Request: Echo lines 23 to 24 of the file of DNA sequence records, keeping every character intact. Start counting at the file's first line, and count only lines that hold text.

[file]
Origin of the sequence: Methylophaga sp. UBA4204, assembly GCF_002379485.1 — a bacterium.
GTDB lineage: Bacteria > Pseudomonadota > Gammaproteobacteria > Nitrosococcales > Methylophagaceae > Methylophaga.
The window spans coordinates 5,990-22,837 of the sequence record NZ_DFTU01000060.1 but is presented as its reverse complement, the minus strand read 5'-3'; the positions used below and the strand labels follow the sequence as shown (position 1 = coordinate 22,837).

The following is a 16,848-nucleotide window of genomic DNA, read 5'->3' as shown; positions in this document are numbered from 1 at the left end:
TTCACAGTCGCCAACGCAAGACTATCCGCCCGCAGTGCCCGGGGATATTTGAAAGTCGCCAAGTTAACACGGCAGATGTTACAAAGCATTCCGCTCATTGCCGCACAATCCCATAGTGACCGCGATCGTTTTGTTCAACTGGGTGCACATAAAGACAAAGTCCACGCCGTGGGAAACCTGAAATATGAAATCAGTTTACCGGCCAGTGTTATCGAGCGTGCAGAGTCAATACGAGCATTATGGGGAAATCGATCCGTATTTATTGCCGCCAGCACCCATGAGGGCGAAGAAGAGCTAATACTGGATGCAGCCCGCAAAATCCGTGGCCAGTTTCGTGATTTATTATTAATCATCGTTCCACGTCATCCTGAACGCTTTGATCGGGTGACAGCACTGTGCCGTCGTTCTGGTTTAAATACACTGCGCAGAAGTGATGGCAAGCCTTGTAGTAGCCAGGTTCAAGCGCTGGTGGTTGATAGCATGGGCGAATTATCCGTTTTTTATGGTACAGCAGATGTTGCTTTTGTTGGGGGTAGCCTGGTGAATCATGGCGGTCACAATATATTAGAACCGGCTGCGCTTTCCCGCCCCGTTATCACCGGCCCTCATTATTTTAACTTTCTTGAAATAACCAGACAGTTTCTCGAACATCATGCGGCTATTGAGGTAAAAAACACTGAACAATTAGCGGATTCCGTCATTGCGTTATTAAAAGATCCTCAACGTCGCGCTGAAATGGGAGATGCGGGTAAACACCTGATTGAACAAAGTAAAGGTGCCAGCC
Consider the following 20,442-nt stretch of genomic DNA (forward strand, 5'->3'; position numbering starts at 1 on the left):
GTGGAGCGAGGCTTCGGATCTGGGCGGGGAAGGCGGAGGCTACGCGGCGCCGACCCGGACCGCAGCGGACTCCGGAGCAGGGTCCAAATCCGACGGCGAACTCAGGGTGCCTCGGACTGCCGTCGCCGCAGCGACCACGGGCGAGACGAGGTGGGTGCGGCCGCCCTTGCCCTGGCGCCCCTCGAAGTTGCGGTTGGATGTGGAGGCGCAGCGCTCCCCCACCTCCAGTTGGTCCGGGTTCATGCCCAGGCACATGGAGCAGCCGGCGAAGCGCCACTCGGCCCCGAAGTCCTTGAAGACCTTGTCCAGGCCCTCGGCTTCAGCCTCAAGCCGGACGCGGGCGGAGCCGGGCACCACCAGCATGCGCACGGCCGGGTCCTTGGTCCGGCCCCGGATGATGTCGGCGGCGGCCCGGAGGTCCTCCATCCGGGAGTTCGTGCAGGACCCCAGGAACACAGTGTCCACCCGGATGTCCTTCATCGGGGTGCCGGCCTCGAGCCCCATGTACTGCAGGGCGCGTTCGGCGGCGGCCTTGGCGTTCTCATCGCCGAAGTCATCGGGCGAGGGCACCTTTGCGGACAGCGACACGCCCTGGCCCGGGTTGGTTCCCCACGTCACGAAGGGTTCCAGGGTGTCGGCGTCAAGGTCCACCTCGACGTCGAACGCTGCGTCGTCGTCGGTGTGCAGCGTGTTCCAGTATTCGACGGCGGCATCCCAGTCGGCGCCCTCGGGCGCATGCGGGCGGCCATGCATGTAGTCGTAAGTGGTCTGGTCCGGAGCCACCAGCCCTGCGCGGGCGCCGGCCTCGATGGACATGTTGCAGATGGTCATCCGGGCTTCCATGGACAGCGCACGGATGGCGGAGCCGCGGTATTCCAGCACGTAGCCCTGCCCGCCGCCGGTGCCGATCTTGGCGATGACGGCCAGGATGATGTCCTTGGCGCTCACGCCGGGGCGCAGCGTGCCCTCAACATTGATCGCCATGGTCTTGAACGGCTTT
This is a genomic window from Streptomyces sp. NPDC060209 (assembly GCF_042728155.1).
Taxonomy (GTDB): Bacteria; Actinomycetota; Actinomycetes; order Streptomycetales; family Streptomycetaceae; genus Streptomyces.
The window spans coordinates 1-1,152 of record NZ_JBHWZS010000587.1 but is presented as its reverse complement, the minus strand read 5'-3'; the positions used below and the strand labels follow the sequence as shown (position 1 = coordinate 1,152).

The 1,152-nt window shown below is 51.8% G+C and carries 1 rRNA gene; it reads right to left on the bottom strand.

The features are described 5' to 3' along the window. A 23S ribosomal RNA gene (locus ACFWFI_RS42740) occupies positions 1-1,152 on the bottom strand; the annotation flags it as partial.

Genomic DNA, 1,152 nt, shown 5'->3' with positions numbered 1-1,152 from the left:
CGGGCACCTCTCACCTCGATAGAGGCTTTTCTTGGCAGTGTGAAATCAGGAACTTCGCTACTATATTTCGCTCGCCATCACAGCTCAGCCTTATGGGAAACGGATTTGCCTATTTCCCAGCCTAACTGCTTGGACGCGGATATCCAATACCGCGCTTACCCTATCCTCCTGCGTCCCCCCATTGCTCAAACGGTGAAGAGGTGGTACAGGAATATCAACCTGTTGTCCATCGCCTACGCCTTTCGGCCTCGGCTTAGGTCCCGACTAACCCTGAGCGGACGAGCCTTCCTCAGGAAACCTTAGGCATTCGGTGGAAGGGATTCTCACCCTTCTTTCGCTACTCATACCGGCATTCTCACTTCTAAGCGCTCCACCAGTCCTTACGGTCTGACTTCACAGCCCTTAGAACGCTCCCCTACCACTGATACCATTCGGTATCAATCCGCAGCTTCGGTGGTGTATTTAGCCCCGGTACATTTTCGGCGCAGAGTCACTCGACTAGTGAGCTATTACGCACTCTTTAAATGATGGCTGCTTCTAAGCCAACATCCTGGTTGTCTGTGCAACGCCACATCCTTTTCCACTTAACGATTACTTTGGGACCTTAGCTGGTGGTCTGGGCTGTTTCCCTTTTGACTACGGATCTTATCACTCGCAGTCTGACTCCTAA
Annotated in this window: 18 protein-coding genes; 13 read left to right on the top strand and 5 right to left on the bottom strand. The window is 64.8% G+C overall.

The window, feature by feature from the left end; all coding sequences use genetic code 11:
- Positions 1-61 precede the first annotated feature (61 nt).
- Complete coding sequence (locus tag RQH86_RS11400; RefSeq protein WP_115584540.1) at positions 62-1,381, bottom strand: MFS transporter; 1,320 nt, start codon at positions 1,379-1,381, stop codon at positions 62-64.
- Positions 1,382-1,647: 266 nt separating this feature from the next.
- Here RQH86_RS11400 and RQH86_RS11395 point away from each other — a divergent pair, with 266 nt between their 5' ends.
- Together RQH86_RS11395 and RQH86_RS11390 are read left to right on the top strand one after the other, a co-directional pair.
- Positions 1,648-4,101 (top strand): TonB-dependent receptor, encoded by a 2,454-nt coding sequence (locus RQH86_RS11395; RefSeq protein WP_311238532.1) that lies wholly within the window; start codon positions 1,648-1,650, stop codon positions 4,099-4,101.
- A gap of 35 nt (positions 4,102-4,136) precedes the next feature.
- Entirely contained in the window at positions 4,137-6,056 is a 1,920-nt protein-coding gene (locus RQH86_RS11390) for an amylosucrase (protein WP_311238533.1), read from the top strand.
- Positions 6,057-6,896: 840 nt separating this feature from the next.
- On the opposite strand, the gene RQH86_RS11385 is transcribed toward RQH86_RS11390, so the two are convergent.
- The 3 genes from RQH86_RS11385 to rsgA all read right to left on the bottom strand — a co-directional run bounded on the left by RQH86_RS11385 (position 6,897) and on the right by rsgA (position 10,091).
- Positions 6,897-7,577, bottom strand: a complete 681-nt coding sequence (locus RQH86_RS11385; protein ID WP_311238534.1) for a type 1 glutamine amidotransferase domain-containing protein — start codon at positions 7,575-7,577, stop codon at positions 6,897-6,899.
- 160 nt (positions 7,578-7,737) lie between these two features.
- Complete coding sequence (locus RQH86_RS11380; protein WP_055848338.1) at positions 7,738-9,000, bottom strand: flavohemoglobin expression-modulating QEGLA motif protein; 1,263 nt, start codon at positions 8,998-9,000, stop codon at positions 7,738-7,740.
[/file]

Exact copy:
- A gap of 35 nt (positions 4,102-4,136) precedes the next feature.
- Entirely contained in the window at positions 4,137-6,056 is a 1,920-nt protein-coding gene (locus RQH86_RS11390) for an amylosucrase (protein WP_311238533.1), read from the top strand.